Thursday, July 20, 2017

Sometimes The Remake Is Better: Panique vs. Monsieur Hire

Michel Simon in Panique (1946).

Note: The following contains spoilers for Panique (1946) and Monsieur Hire (1989).

TIFF Bell Lightbox, the Toronto International Film Festival’s year-round screening centre, is presenting French classic cinema this summer in Toronto, as it often does during the warm months. One highlight -- or, at least, they think it is --  in their series Panique: French Crime Classics, is the revival of Julien Duvivier’s 1946 Panique (Panic), a dramatic film starring Michel Simon as Monsieur Hire, an unpopular man who is suspected of murdering an elderly woman and whose presumed innocence is quickly thrown by the wayside as his neighbours hound him to a tragic fate. Usually these neglected films, revived for audiences who may not know of them, turn out to be worth your time but Panique, though not entirely devoid of interest, isn’t one of them. It’s a movie whose lofty ambitions aren’t quite reached. But you can catch a variation on the same film in Patrice Leconte’s 1989 Monsieur Hire, also based on Georges Simenon’s 1933 short novel Les Fiançailles de M. Hire (Monsieur Hire's Engagement), a movie that is Panique’s superior in virtually every way. (Any number of other films in the French crime series, including The Wages of Fear [1953], Rififi [1955] and Touchez pas au grisbi (Don't Touch the Loot, 1954] as well as in the related film series centered on filmmaker Jean-Pierre Melville [Army of Shadows, 1969] can make that claim, too.)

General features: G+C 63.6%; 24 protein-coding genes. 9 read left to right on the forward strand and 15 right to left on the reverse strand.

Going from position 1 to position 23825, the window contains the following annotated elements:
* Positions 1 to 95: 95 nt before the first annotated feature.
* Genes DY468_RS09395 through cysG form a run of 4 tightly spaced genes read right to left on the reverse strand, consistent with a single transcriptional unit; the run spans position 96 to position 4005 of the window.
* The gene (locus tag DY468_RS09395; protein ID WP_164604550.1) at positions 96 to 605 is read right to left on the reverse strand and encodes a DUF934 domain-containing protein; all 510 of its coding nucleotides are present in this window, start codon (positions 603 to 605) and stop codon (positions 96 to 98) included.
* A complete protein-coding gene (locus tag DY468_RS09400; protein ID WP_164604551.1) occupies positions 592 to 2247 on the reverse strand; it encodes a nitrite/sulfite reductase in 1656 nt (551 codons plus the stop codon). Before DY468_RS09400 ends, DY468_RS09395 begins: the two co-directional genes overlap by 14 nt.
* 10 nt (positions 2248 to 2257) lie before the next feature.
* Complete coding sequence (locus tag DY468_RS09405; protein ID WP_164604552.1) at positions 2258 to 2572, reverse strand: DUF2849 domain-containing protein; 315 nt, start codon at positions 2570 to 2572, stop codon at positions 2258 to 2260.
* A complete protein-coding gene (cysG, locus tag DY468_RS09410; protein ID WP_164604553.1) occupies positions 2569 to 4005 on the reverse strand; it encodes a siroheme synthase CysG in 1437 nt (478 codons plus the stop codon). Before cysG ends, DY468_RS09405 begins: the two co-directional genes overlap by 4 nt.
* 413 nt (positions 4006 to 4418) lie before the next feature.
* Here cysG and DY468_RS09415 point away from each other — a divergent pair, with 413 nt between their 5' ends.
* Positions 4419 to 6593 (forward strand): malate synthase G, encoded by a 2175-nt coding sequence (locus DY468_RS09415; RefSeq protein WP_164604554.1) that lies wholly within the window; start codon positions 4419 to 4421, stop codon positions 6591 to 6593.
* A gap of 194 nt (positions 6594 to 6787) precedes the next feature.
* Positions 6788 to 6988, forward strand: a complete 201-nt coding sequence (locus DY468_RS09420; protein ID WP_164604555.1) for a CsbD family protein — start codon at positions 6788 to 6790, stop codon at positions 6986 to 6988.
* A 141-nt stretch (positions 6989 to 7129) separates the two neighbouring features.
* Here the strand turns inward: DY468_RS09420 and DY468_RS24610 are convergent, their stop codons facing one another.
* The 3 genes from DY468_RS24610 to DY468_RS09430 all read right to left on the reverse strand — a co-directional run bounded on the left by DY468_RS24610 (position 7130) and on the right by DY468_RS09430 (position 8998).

Set in what seems to be a small French village but is said to be part of Paris (it doesn’t look it), Panique slowly gets to its main point, the murder and the suspicions about Hire’s involvement in it, by setting him up as a contrary man not liked by his fellows; he’s not talkative, usually unhappy with the cuts of meat the local butcher proffers – they’re too bloody – and, creepily, prone to being a peeping Tom. Clearly, he’s not a nice guy. Or is he?